Caribbean Archive’s debut exhibit, My Body as a Memory, will be on display in the Library’s Gallery from September 8th through October 9th, with an opening reception and performance on September 8th from 6:00–8:45 p.m.
My Body as a Memory features five artists of Caribbean/Latin Caribbean and African descent and surveys paintings, performance art, and video/film. My Body as a Memory will explore the theme of the traveling body across the Caribbean and the African diaspora. Our past, the present, as well as the future, cannot be avoided. Consequently, the body becomes an archival gift. Catching sight of this transition, the questions that arise: What does this body, that is also a vessel within itself, entail? What has this body seen? What has this body experienced? What worlds has this body conjured?
Mai'yah Kau is a Queer Liberian artist from Staten Island, NY. Their inspiration derives from West African storytelling, spirituality, and intangible cultural heritage through how they were raised by family members. Kau explores the search for stories that belong to their ancestry and beyond as a way to keep oral traditions while remaining true to new imaginations of the future. Kau's mediums include photography, video, dance, performance and poetry.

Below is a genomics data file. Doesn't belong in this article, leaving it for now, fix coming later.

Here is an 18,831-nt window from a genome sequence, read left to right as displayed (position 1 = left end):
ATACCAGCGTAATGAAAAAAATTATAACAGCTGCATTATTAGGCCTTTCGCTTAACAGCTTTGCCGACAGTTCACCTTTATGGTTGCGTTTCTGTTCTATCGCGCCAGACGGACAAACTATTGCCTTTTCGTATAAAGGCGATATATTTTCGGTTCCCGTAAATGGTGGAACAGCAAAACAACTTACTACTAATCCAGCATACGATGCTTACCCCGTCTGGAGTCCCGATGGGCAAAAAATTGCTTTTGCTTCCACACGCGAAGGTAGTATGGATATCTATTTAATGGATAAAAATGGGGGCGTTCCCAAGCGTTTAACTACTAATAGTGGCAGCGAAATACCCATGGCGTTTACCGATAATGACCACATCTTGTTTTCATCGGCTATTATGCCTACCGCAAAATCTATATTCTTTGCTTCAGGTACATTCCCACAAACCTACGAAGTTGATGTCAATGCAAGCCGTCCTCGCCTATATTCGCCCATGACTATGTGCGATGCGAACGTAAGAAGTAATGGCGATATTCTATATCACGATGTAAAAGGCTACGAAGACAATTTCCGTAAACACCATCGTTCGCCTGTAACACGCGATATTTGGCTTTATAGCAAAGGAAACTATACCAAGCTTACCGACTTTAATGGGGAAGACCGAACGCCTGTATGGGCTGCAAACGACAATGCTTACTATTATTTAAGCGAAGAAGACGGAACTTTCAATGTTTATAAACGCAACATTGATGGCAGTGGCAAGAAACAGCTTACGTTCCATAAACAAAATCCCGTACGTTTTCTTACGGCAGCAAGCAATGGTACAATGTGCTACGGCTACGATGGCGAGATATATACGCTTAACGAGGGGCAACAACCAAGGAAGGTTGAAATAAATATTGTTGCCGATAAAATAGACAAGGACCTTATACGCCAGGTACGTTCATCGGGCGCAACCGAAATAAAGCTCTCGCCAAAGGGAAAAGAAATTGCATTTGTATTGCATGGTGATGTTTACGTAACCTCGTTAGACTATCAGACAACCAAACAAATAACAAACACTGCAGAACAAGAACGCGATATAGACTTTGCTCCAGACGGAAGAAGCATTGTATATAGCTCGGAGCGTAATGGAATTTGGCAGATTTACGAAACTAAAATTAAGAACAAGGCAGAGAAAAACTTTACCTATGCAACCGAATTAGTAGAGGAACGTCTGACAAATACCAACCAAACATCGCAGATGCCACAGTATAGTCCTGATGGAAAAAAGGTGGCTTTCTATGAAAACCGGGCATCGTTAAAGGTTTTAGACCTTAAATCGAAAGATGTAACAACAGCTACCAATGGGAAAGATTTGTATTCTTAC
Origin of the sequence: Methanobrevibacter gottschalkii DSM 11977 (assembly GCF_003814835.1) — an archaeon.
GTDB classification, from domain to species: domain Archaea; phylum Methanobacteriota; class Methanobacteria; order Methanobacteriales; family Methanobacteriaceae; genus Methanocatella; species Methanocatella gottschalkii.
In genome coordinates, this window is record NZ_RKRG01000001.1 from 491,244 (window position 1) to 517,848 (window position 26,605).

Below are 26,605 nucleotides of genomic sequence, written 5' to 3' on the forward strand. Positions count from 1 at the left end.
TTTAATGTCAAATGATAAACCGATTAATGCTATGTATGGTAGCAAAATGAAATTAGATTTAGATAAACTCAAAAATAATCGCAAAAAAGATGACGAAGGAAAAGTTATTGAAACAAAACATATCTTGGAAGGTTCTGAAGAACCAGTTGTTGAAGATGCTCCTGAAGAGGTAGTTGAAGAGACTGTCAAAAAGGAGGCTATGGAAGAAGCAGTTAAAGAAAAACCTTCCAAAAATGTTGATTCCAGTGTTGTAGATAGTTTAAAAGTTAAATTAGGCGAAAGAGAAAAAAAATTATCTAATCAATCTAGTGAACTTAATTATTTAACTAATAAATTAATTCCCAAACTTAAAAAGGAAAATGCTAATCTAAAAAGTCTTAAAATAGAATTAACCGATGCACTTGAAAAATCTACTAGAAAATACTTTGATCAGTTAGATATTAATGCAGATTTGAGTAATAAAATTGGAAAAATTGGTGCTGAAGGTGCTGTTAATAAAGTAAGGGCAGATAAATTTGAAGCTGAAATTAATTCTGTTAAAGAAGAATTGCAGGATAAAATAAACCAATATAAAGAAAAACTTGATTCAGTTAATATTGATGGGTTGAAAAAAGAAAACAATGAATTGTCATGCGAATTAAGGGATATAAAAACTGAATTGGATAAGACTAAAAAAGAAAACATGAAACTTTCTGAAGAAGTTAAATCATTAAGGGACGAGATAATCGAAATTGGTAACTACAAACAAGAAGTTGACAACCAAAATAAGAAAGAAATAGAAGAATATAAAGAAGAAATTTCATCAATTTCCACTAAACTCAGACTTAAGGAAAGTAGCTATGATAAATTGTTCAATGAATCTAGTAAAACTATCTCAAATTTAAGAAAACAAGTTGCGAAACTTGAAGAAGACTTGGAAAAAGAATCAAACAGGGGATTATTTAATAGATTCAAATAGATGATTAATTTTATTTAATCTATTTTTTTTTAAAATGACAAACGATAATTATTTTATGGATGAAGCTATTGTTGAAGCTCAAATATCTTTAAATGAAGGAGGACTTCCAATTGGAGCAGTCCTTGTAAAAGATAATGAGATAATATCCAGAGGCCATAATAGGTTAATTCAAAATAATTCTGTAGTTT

Angelica Calderon is an interdisciplinary artist and writer. Calderon is of Puerto Rican and Dominican descent. Their work centers on the Afro-Caribbean self and dissociative psyche through familial history, displacement within spaces and aspects of fiction. They are inspired by magical realism, storytelling and personal histories.
Nia Wallace is a Black portrait painter born and raised in the Bronx. Wallace is of Hondoran Garifuna and Jamaican descent. Nia's work is inspired by Black contemporary artists like Kerry James Marshall, Kara Walker, and Barkley L. Hendricks.
Ariana Stoll is an American painter of Caribbean descent. She is inspired by her Jamaican and Indigenous Guyanese heritage and her experience as a Black woman. Her work is an experimentation of abstraction, surrealism and representation.
Emily Manwaring is a Brooklyn based painter and sculptor from Queens, New York. She is of Haitian and Trinidadian descent. Her paintings are depictions of New York Caribbean communities.
The Caribbean Archive was founded by Zainab Floyd (B.A., Gallatin School of Individualized Study, New York University), who is also the Archive’s Artistic Director. The Caribbean Archive is focused on Afro-Caribbean Women of Post Colonialism through the practice of art.
This exhibit is made possible with support from the White Plains Library Foundation.
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